McKechnie Nurseries
McKechnie Nurseries, Robinson Road, Coatesville, RD3, Albany
 
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Grant's Handy Hints

for cutting back
If you have an evergreen that needs to be cut back, it's a good idea to fertilise three weeks or so prior to pruning. This will help the plant respond and produce new growth.

for healthy cabbage trees
Spray for caterpillars at first sign of infestation, and avoid piling bark mulch up against the trunk. Bark harbours slaters, which love to chew the soft trunks, often below ground level.

for hedge trimming
Trimming a hedge once a year gives you a tidy hedge, twice a year gives you a neat hedge, and three times a year gives you a neat and tidy hedge. Trimming once every second year is a hack and gives you bare patches.

for mulching
'Lay it on thick' is the motto to remember when mulching. A good 10 - 15 cm (4 - 6 inches) of bark, sawdust, or similar material on top of the soil after you've planted your tree will help suppress weeds and aid moisture retention over summer.

for planters
Get your spade nice and sharp before you start planting - it makes digging holes much easier, especially if you have to get through the grass. (Watch out for those toes, though.)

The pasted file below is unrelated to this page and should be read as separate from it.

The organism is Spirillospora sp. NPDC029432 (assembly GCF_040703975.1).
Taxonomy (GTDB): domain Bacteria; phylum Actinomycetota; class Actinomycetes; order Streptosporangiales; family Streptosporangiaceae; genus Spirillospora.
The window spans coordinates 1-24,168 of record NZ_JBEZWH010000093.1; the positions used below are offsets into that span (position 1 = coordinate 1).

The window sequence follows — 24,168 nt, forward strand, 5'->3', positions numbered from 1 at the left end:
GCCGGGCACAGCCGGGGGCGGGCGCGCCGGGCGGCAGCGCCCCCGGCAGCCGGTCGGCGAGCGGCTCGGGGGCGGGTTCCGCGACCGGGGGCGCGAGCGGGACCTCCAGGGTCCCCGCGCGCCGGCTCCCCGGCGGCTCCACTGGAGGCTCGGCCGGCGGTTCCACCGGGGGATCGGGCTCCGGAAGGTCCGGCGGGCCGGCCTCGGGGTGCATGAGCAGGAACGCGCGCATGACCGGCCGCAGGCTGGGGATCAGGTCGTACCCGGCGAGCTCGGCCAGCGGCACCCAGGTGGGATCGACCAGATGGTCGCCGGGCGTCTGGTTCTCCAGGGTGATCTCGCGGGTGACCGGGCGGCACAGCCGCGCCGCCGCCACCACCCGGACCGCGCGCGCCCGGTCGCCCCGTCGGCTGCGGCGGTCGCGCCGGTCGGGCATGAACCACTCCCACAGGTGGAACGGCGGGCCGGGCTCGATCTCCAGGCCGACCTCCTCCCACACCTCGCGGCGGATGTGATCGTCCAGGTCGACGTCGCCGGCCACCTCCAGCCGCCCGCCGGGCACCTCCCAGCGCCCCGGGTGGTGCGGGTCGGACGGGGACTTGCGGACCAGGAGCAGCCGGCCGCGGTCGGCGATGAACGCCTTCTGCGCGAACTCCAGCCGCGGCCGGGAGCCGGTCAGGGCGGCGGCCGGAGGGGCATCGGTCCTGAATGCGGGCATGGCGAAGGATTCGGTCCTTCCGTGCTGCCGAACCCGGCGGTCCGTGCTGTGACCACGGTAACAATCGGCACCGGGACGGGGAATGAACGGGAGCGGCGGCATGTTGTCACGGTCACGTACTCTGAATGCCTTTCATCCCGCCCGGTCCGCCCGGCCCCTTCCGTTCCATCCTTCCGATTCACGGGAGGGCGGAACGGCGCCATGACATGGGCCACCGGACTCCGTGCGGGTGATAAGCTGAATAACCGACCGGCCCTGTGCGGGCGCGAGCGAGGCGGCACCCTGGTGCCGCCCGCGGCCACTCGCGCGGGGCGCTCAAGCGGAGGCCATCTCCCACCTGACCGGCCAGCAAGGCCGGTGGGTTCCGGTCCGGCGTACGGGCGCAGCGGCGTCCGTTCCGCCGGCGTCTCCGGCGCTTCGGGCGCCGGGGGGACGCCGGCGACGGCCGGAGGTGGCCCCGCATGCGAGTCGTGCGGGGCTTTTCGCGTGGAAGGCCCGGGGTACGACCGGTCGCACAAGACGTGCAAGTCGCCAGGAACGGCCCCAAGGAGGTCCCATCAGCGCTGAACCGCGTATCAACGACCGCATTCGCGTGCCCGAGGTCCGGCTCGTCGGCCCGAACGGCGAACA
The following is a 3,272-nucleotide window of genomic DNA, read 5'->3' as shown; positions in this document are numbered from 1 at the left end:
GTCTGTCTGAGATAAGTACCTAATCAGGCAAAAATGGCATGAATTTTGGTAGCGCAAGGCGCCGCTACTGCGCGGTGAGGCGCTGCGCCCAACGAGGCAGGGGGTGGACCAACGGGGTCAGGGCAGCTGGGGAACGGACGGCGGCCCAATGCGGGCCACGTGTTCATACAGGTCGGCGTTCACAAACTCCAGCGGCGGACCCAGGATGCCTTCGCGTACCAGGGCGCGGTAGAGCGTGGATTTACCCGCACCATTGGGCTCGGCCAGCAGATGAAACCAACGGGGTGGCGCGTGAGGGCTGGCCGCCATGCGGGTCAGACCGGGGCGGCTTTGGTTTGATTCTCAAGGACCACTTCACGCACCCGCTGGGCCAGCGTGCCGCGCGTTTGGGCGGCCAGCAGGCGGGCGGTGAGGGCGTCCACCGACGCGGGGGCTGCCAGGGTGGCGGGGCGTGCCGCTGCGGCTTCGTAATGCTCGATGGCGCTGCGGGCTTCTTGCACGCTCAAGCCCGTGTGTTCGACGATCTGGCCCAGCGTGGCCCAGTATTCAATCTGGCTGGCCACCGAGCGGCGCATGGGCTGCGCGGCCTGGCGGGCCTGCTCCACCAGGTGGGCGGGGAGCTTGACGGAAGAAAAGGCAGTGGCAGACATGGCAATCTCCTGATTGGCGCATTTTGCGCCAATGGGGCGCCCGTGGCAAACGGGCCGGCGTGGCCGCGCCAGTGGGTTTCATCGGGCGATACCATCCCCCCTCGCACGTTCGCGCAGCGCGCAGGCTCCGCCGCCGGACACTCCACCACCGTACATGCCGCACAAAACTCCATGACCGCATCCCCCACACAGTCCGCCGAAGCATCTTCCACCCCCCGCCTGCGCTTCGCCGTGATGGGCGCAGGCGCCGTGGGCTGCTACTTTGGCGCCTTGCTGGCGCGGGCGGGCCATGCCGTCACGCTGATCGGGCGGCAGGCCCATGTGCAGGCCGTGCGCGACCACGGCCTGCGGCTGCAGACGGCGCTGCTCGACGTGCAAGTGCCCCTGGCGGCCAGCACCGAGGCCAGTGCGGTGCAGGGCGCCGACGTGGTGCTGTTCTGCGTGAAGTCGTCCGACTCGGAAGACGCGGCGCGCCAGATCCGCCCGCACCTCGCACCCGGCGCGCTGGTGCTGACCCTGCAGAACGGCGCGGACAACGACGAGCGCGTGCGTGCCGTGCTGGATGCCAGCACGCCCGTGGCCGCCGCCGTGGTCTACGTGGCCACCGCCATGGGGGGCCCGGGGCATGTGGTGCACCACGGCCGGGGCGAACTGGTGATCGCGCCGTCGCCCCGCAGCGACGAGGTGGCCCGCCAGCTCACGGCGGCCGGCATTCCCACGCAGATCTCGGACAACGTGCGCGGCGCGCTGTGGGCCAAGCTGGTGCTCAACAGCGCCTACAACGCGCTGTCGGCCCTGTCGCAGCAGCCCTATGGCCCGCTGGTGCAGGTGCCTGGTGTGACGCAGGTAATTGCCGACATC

for planters
Usually the top 100mm (four inches) of soil is your best, so when planting, keep it to one side, then, when you've finished digging, put it in the bottom of the hole. That way, it's under the plant, and not wasted.

for watering
If you plant in summer, or close to it - or if it's a particularly dry summer - remember the basic rule: one good, deep watering a week is much better than a light sprinkle every day. One good drink will get your plants through the driest week. Two good waterings are even better. Even more effective is mulching. A good layer of mulch keeps the ground moist most of the time.

Wetland planting - tips for success
Even for plants that thrive in the wet, sometimes it's a big ask to take plants from the nursery and throw them in at the deep end (so to speak) in your swamp at home. A little adjustment is required on the plant's part. Take a swamp flax, for instance. It's more than happy in the wet, but if you can keep it a little out of the slop when planting, it will get conditioned and migrate into the swamp. If the ground is badly pugged, sometimes it is enough to plant on top of the pug. If the ground has a bit of a slope to it, simply creating a slit in the soil with your spade on the downhill side will drain the water away from the roots. Wetland plantings are mostly done in spring or even summer when the swamp is at its least wet. By the time the next winter comes along, the plants have grown accustomed to the conditions.

 

©2010 Grant McKechnie


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